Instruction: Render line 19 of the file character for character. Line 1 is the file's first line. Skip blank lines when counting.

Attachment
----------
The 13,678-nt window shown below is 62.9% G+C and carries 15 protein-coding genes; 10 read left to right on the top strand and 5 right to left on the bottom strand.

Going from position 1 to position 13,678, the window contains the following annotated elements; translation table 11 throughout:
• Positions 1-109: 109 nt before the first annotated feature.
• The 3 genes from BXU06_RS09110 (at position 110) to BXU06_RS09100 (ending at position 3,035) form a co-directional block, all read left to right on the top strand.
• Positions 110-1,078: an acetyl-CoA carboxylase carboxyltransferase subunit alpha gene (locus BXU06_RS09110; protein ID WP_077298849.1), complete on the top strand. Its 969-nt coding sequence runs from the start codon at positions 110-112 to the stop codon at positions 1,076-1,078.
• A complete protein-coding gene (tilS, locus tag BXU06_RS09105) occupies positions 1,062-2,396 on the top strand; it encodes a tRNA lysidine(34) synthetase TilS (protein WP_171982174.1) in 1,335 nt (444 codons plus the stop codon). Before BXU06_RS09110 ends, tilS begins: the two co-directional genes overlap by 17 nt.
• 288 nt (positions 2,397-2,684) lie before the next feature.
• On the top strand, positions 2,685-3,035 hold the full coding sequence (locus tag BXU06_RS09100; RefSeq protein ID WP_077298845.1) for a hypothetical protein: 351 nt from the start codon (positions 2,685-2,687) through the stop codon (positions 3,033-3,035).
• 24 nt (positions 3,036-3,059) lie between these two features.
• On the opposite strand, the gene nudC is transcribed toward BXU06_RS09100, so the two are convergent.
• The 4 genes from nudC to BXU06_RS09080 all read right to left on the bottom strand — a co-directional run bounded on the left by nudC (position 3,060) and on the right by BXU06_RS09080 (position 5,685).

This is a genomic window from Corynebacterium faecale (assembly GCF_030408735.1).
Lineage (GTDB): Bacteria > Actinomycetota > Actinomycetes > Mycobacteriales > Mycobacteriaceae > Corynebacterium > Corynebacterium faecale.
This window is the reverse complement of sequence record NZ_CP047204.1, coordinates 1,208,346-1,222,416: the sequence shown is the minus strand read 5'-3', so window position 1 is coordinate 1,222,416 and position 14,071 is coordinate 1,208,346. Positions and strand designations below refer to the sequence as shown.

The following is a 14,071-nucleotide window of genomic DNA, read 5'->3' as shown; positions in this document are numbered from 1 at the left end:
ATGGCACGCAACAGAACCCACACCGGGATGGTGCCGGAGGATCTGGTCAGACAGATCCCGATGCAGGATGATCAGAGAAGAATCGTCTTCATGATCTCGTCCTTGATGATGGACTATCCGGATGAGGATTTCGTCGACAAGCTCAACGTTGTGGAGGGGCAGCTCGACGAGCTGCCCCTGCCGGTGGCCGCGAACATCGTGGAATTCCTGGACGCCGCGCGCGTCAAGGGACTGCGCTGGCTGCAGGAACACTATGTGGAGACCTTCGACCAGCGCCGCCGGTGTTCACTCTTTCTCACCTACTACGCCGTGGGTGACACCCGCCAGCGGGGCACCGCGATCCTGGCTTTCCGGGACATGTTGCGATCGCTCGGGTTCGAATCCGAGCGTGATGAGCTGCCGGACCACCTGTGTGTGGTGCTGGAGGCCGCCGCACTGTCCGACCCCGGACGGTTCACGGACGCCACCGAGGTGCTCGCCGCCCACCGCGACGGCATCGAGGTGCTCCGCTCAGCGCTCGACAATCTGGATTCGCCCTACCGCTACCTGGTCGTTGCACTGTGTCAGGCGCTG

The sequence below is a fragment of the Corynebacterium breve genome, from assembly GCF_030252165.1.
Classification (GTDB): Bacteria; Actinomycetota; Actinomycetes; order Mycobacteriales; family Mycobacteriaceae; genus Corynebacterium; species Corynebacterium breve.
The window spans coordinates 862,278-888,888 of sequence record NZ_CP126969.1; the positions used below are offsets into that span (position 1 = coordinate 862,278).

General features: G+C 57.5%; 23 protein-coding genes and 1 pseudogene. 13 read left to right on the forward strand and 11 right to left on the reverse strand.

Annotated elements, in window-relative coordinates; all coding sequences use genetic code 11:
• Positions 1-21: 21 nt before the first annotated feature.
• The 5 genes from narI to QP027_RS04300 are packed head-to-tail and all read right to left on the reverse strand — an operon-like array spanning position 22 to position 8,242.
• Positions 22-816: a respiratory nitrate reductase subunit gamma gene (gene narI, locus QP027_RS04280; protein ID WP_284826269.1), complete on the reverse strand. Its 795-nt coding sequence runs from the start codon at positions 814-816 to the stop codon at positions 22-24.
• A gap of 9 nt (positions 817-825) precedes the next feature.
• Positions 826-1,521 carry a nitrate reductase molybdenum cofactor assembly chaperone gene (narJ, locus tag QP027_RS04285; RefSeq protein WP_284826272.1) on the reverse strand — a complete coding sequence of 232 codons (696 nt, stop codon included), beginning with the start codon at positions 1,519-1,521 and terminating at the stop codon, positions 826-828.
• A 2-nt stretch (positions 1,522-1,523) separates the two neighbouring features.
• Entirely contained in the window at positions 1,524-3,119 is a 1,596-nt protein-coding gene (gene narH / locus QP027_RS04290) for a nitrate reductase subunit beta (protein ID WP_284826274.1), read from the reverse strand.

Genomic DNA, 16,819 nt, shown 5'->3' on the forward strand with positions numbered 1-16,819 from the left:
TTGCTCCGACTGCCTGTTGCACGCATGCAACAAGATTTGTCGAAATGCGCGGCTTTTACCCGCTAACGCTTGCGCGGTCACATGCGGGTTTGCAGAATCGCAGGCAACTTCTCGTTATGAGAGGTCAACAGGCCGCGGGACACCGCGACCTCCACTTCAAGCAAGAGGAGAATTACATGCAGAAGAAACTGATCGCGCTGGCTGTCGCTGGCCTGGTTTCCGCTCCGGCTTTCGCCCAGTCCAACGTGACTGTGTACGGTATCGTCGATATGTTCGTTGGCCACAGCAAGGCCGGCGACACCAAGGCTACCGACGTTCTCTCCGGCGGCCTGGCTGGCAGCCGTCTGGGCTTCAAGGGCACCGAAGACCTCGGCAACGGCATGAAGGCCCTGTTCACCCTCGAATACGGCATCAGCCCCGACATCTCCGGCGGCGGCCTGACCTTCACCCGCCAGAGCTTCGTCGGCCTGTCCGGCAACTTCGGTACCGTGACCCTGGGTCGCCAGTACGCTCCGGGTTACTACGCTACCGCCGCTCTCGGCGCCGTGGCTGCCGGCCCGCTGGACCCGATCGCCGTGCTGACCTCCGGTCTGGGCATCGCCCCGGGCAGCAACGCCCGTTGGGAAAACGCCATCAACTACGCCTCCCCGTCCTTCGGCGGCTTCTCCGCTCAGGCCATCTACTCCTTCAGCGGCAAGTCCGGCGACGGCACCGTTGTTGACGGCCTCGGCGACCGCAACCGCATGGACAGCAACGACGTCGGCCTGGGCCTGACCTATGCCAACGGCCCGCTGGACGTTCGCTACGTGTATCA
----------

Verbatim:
The window spans coordinates 862,278-888,888 of sequence record NZ_CP126969.1; the positions used below are offsets into that span (position 1 = coordinate 862,278).